Getting to the time trial
In the morning before stage 18, Demol expressed that everybody would have to survive the transitional stage before it would be possible to talk about the time trial. The Belgian was surprisingly onto something. Evans barely avoided a crash with three kilometres to go, while Contador suffered in the bunch sprint.
"We wanted to get through this stage  without problems, and that worked out well," Demol said, although at the time of his remarks, he probably didn't know that Contador and Leipheimer had lost three seconds on Evans. "A group broke away early, which was good for us, and with [Michael] Boogerd [(Rasmussen)] at 27 minutes in the GC, we knew teams would start riding to defend their top-10 position. That's a tactical game."
"We know that the win isn't landed yet, but I'd prefer to be 1'53" [now 1'50"] ahead instead of behind," said Demol. "We are taking Evans in [to] consideration but we believe in Alberto. He's in a class of his own, and those guys tend to perform better under pressure. We hope he can resist Evans in the time trial. That's what we're focusing on from now on." Demol looked forward to Saturday's 55km time trial from Cognac to Angoulême.
"Stress? Of course, the Tour de France is at stake," Demol couldn't hide his case of yellow fever. "It's unexpected, but this has been building up, and when you get something unexpected, it's twice as nice."
Staying fresh under pressure
The Spanish youngster seems to be more tired than his Australian rival, and Friday's transition stage showed that again, Evans managed to finish 10th in the bunch sprint while Contador couldn't close a gap that was created. That's where Contador (and Leipheimer) lost three seconds on Evans.
"They're both [Contador and Evans] exhausted, that's clear. It doesn't mean that because Contador showed signs of fatigue that Evans isn't tired; after three weeks, everybody is feeling the pain," Demol said. "It's all about the mental strength now and how you can keep upright. Good riders are usually mentally stronger." Demol said it was important to stay cool.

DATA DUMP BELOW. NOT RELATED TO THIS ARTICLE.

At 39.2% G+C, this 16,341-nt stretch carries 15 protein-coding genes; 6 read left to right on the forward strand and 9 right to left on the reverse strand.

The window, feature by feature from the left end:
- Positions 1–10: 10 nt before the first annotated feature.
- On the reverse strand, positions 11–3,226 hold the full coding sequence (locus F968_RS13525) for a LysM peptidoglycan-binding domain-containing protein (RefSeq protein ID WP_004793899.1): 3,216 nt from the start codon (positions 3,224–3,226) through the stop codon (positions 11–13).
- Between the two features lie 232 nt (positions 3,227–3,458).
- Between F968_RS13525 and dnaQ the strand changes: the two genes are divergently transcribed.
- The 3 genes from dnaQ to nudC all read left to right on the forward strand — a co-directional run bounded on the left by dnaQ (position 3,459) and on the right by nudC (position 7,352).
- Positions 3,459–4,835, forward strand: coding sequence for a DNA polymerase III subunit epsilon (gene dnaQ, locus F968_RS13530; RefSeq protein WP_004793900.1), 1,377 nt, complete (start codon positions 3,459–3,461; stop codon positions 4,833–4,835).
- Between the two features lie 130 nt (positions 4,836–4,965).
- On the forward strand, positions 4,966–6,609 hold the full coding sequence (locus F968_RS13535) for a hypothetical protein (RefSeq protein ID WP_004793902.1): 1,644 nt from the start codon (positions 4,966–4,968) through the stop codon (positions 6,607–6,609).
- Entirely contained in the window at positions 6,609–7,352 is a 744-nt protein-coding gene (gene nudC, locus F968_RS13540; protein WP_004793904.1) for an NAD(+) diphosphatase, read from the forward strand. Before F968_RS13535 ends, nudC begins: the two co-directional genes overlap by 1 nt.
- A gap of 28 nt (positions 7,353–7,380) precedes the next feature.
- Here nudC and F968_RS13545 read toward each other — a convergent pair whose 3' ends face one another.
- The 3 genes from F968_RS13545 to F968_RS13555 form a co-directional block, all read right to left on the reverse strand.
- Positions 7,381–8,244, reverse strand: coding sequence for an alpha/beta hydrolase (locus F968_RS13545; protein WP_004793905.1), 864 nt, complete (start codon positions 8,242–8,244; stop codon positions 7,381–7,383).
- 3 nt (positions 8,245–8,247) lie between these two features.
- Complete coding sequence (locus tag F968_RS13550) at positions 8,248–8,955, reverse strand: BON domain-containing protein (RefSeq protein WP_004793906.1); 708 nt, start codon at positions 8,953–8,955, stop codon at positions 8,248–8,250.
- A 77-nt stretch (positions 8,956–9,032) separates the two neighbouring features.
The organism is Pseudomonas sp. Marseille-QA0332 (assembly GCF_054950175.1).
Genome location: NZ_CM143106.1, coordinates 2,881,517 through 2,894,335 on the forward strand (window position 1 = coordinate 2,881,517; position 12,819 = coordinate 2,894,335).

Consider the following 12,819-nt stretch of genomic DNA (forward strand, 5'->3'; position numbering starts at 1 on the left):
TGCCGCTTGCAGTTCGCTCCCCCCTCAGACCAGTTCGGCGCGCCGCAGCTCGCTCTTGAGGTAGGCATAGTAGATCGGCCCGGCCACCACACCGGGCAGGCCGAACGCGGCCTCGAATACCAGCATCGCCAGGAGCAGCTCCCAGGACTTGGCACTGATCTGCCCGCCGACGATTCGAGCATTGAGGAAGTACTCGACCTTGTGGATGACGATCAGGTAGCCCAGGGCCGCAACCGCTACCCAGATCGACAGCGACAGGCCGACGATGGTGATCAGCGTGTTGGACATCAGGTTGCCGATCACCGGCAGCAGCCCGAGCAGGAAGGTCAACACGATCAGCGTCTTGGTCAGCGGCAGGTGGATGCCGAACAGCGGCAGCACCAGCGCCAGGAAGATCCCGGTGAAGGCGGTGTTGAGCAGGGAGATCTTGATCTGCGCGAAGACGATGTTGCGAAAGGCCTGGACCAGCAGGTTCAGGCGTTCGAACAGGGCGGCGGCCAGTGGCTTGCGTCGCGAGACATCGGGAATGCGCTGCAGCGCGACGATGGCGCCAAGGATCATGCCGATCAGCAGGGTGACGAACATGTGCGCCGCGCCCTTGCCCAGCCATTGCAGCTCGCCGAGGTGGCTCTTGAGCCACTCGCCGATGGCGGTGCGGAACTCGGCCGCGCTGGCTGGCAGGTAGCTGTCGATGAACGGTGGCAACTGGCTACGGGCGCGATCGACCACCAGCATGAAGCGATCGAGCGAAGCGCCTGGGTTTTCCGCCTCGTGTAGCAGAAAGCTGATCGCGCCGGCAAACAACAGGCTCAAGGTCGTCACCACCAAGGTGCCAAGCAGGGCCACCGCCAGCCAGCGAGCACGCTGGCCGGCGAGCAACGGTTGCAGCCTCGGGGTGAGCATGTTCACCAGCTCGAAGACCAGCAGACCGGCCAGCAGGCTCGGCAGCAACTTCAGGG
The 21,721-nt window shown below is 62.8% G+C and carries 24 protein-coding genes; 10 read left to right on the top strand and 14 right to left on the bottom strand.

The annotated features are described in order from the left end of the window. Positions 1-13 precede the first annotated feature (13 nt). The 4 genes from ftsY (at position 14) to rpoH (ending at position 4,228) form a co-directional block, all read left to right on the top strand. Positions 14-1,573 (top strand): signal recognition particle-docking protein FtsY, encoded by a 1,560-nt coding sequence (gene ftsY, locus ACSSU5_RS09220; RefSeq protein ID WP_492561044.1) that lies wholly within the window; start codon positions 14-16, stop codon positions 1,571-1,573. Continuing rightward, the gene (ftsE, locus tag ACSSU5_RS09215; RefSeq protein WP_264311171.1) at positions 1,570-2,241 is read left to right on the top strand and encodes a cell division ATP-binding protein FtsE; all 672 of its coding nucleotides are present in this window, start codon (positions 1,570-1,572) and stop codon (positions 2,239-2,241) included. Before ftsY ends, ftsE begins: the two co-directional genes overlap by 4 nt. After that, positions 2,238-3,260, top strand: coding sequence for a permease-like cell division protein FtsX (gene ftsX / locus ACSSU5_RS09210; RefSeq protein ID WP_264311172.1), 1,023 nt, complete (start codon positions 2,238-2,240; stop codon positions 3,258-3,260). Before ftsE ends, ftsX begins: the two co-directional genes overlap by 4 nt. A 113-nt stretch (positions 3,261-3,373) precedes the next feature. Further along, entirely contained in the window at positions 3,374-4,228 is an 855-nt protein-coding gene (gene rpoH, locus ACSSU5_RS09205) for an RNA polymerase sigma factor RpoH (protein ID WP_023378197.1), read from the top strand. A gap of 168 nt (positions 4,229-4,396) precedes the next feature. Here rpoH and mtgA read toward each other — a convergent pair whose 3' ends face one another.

Wearing yellow, Contador has attracted a lot of media attention, and his team has been trying to protect him. Demol said to Cyclingnews, "We try to keep him calm, and we do that by keeping him away from everybody. Before the race, we keep him in the bus as long as possible and after the race, we try to get him in his hotel room as soon as possible."
Nevertheless, the media attention could be getting to the 24 year-old, especially since not all the attention has been positive. The current wearer of the yellow jersey was briefly linked with the Fuentes case. Contadour has explained the rumoured connection simply, "I was at the wrong place at the wrong time."
Annoyed by the negative media attention, Demol said, "When he had to go to the press room after yesterday's stage, the first question was if he was clean. That's not nice. It's annoying, but he can handle it. He's a very realistic guy from a big family, and he's mentally very strong. I did Paris-Nice with him, and the way he captured that win was phenomenal. When he came there, he said that if the team was strong enough, he could do it. He kept attacking until he had the win in his hands which means he was mentally strong," finished Demol.
"Alberto has nothing to lose and now he has the yellow jersey, he wants to do all he can to keep it," Bruyneel said.